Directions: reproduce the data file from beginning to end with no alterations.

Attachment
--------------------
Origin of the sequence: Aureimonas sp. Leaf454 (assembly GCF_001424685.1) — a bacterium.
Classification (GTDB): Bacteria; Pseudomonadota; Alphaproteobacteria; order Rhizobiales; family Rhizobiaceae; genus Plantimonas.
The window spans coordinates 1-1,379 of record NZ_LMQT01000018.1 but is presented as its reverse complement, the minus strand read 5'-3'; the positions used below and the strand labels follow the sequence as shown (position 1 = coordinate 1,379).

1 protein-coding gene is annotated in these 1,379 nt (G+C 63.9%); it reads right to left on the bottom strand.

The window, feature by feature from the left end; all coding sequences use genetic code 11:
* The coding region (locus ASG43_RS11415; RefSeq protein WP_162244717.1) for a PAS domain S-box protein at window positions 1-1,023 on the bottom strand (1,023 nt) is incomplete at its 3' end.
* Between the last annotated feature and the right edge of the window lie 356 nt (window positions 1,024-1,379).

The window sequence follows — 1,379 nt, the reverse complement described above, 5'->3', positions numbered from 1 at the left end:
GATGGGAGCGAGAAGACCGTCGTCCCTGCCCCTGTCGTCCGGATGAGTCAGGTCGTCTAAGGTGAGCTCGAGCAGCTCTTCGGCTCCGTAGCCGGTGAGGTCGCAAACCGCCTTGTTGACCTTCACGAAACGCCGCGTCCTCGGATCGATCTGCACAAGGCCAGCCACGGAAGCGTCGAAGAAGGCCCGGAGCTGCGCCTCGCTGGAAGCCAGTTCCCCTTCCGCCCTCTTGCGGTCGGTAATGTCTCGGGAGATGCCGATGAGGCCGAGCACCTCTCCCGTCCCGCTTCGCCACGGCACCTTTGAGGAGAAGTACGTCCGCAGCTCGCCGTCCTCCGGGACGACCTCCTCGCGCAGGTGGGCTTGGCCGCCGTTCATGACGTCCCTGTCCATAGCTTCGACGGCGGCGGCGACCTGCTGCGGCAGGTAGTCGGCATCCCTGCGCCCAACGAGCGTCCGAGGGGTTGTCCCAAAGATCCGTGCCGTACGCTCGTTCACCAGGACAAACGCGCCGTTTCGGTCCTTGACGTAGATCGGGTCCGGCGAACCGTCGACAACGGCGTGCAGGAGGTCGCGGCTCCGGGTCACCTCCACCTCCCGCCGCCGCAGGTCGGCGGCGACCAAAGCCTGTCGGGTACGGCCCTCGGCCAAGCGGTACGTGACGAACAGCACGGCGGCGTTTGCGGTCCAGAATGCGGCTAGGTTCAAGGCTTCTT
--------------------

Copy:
Origin of the sequence: Aureimonas sp. Leaf454 (assembly GCF_001424685.1) — a bacterium.
Classification (GTDB): Bacteria; Pseudomonadota; Alphaproteobacteria; order Rhizobiales; family Rhizobiaceae; genus Plantimonas.
The window spans coordinates 1-1,379 of record NZ_LMQT01000018.1 but is presented as its reverse complement, the minus strand read 5'-3'; the positions used below and the strand labels follow the sequence as shown (position 1 = coordinate 1,379).

1 protein-coding gene is annotated in these 1,379 nt (G+C 63.9%); it reads right to left on the bottom strand.

The window, feature by feature from the left end; all coding sequences use genetic code 11:
* The coding region (locus ASG43_RS11415; RefSeq protein WP_162244717.1) for a PAS domain S-box protein at window positions 1-1,023 on the bottom strand (1,023 nt) is incomplete at its 3' end.
* Between the last annotated feature and the right edge of the window lie 356 nt (window positions 1,024-1,379).

The window sequence follows — 1,379 nt, the reverse complement described above, 5'->3', positions numbered from 1 at the left end:
GATGGGAGCGAGAAGACCGTCGTCCCTGCCCCTGTCGTCCGGATGAGTCAGGTCGTCTAAGGTGAGCTCGAGCAGCTCTTCGGCTCCGTAGCCGGTGAGGTCGCAAACCGCCTTGTTGACCTTCACGAAACGCCGCGTCCTCGGATCGATCTGCACAAGGCCAGCCACGGAAGCGTCGAAGAAGGCCCGGAGCTGCGCCTCGCTGGAAGCCAGTTCCCCTTCCGCCCTCTTGCGGTCGGTAATGTCTCGGGAGATGCCGATGAGGCCGAGCACCTCTCCCGTCCCGCTTCGCCACGGCACCTTTGAGGAGAAGTACGTCCGCAGCTCGCCGTCCTCCGGGACGACCTCCTCGCGCAGGTGGGCTTGGCCGCCGTTCATGACGTCCCTGTCCATAGCTTCGACGGCGGCGGCGACCTGCTGCGGCAGGTAGTCGGCATCCCTGCGCCCAACGAGCGTCCGAGGGGTTGTCCCAAAGATCCGTGCCGTACGCTCGTTCACCAGGACAAACGCGCCGTTTCGGTCCTTGACGTAGATCGGGTCCGGCGAACCGTCGACAACGGCGTGCAGGAGGTCGCGGCTCCGGGTCACCTCCACCTCCCGCCGCCGCAGGTCGGCGGCGACCAAAGCCTGTCGGGTACGGCCCTCGGCCAAGCGGTACGTGACGAACAGCACGGCGGCGTTTGCGGTCCAGAATGCGGCTAGGTTCAAGGCTTCTT